Excel Dashboards & Reports For Dummies
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Dashboard design expert Stephen Few has the mantra, "Simplify, simplify, simplify." The basic idea is that dashboards cluttered with too many measures or too much eye candy can dilute the significant information you're trying to present. How many times has someone told you that your reports look "busy"? In essence, this complaint means that too much is going on in the page or screen, making it hard to see the actual data.

Here are a few actions you can take to ensure simpler and more effective dashboard designs.

Don't turn your dashboard into a data repository

Admit it. You include as much information in a report as possible, primarily to avoid being asked for additional information. But in the dashboard state of mind, you have to fight the urge to force every piece of data available onto your dashboards.

Overwhelming users with too much data can cause them to lose sight of the primary goal of the dashboard and focus on inconsequential data. The measures used on a dashboard should support the initial purpose of that dashboard. Avoid the urge to fill white space for the sake of symmetry and appearances. Don't include nice-to-know data just because the data is available. If the data doesn't support the core purpose of the dashboard, leave it out.

Avoid the fancy formatting

The key to communicating effectively with your dashboards is to present your data as simply as possible. There's no need to wrap it in eye candy to make it more interesting. It's okay to have a dashboard with little to no color or formatting. You'll find that the lack of fancy formatting only serves to call attention to the actual data. Focus on the data and not the shiny happy graphics. Here are a few guidelines:

  • Avoid using colors or background fills to partition your dashboards. Colors, in general, should be used sparingly, reserved for providing information about key data points. For example, assigning the colors red, yellow, and green to measures traditionally indicates performance level. Adding these colors to other sections of your dashboard only serves to distract your audience.

  • De-emphasize borders, backgrounds, and other elements that define dashboard areas. Try to use the natural white space between components to partition the dashboard. If borders are necessary, format them to hues lighter than the ones you've used for your data. Light grays are typically ideal for borders. The idea is to indicate sections without distracting from the information displayed.

  • Avoid applying fancy effects such as gradients, pattern fills, shadows, glows, soft edges, and other formatting. Excel makes it easy to apply effects that make everything look shiny, glittery, and generally happy. Although these formatting features make for great marketing tools, they don't do your reporting mechanisms any favors.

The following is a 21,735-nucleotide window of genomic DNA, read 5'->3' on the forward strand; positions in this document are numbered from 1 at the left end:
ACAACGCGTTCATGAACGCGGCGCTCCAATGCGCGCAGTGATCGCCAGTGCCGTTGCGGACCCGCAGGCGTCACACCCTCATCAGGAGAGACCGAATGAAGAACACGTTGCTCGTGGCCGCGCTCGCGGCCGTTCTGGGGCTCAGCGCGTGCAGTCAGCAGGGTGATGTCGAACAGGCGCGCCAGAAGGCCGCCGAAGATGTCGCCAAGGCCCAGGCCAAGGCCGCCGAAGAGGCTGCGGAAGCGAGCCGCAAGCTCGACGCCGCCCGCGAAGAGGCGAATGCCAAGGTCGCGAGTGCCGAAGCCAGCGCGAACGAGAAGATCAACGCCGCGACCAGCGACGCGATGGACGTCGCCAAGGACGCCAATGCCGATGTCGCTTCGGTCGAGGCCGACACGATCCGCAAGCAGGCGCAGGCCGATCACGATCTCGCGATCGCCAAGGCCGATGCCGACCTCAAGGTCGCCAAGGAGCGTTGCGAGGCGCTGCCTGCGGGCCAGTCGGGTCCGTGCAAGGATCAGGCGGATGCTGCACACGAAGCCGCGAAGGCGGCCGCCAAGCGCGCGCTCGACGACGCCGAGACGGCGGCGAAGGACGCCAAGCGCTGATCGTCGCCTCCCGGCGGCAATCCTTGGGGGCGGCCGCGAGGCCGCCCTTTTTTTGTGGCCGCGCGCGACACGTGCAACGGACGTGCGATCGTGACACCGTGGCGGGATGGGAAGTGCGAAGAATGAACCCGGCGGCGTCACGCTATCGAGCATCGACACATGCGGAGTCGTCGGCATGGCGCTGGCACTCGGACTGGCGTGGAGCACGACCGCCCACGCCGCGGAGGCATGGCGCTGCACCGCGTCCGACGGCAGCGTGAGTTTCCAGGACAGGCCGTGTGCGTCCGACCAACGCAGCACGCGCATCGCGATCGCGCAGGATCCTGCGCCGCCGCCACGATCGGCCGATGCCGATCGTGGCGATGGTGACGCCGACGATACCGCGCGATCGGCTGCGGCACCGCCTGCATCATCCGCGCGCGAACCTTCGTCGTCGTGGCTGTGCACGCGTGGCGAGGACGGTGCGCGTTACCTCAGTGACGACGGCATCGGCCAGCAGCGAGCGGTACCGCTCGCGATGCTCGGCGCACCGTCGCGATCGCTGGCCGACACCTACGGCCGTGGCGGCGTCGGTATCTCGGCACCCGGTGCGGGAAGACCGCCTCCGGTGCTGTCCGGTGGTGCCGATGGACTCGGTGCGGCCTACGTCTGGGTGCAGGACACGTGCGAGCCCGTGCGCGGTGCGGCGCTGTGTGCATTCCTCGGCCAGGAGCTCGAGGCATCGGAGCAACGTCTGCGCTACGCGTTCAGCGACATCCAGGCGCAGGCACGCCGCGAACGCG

• Don't try to enhance your dashboards with clip art or pictures. They not only do nothing to further data presentation, but they also often just look tacky.

Limit each dashboard to one printable page

Dashboards, in general, should provide at-a-glance views into key measures relevant to particular objectives or business processes. This implies that all the data is immediately viewable on the one page. Although including all your data on one page isn't always the easiest thing to do, there's much benefit to being able to see everything on one page or screen.

You can compare sections more easily, you can process cause-and-effect relationships more effectively, and you rely less on short-term memory. When a user has to scroll left, right, or down, these benefits are diminished. Furthermore, users tend to believe that when information is placed out of normal view (areas that require scrolling), it's somehow less important.

But what if you can't fit all the data on one sheet? First, review the measures on your dashboard and determine whether they really need to be there. Next, format your dashboard to use less space (format fonts, reduce white space, and adjust column and row widths). Finally, try adding interactivity to your dashboard, allowing users to dynamically change views to show only those measures that are relevant to them.

About This Article

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About the book author:

Michael Alexander is a senior consultant at Slalom Consulting with more than 15 years’ experience in data management and reporting. He is the author of more than a dozen books on business analysis using Microsoft Excel, and has been named Microsoft Excel MVP for his contributions to the Excel community.

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